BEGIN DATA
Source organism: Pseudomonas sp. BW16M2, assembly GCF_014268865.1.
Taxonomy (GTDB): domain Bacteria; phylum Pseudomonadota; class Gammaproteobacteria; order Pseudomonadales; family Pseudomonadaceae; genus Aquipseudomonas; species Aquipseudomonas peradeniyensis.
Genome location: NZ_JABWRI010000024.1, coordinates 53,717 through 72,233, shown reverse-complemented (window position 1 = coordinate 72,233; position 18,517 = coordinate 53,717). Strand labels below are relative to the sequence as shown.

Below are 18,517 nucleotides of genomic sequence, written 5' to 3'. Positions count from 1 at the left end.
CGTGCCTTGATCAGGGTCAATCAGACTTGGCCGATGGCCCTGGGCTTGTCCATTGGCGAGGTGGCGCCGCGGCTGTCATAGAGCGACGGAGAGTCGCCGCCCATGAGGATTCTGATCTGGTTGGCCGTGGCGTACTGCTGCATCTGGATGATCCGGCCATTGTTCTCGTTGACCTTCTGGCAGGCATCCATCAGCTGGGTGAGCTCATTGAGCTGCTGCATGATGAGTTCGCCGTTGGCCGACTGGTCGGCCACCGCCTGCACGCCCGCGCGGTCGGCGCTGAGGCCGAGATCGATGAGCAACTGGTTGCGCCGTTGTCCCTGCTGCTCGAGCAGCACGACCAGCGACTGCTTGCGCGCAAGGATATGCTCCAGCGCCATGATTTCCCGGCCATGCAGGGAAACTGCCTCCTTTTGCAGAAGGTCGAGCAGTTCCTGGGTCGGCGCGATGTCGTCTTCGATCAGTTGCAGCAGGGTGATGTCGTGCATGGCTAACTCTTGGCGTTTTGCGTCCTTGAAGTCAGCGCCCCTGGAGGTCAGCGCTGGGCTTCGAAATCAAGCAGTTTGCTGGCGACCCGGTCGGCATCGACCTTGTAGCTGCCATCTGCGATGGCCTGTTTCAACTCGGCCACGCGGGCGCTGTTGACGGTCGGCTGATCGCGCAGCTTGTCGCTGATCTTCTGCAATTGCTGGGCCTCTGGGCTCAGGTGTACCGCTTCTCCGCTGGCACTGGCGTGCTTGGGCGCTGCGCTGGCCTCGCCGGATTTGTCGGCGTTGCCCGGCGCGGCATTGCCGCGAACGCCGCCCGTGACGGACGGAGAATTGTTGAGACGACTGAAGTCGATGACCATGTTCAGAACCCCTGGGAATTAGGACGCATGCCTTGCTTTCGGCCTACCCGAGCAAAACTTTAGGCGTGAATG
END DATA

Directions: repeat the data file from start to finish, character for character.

Source organism: Pseudomonas sp. BW16M2, assembly GCF_014268865.1.
Taxonomy (GTDB): domain Bacteria; phylum Pseudomonadota; class Gammaproteobacteria; order Pseudomonadales; family Pseudomonadaceae; genus Aquipseudomonas; species Aquipseudomonas peradeniyensis.
Genome location: NZ_JABWRI010000024.1, coordinates 53,717 through 72,233, shown reverse-complemented (window position 1 = coordinate 72,233; position 18,517 = coordinate 53,717). Strand labels below are relative to the sequence as shown.

Below are 18,517 nucleotides of genomic sequence, written 5' to 3'. Positions count from 1 at the left end.
CGTGCCTTGATCAGGGTCAATCAGACTTGGCCGATGGCCCTGGGCTTGTCCATTGGCGAGGTGGCGCCGCGGCTGTCATAGAGCGACGGAGAGTCGCCGCCCATGAGGATTCTGATCTGGTTGGCCGTGGCGTACTGCTGCATCTGGATGATCCGGCCATTGTTCTCGTTGACCTTCTGGCAGGCATCCATCAGCTGGGTGAGCTCATTGAGCTGCTGCATGATGAGTTCGCCGTTGGCCGACTGGTCGGCCACCGCCTGCACGCCCGCGCGGTCGGCGCTGAGGCCGAGATCGATGAGCAACTGGTTGCGCCGTTGTCCCTGCTGCTCGAGCAGCACGACCAGCGACTGCTTGCGCGCAAGGATATGCTCCAGCGCCATGATTTCCCGGCCATGCAGGGAAACTGCCTCCTTTTGCAGAAGGTCGAGCAGTTCCTGGGTCGGCGCGATGTCGTCTTCGATCAGTTGCAGCAGGGTGATGTCGTGCATGGCTAACTCTTGGCGTTTTGCGTCCTTGAAGTCAGCGCCCCTGGAGGTCAGCGCTGGGCTTCGAAATCAAGCAGTTTGCTGGCGACCCGGTCGGCATCGACCTTGTAGCTGCCATCTGCGATGGCCTGTTTCAACTCGGCCACGCGGGCGCTGTTGACGGTCGGCTGATCGCGCAGCTTGTCGCTGATCTTCTGCAATTGCTGGGCCTCTGGGCTCAGGTGTACCGCTTCTCCGCTGGCACTGGCGTGCTTGGGCGCTGCGCTGGCCTCGCCGGATTTGTCGGCGTTGCCCGGCGCGGCATTGCCGCGAACGCCGCCCGTGACGGACGGAGAATTGTTGAGACGACTGAAGTCGATGACCATGTTCAGAACCCCTGGGAATTAGGACGCATGCCTTGCTTTCGGCCTACCCGAGCAAAACTTTAGGCGTGAATG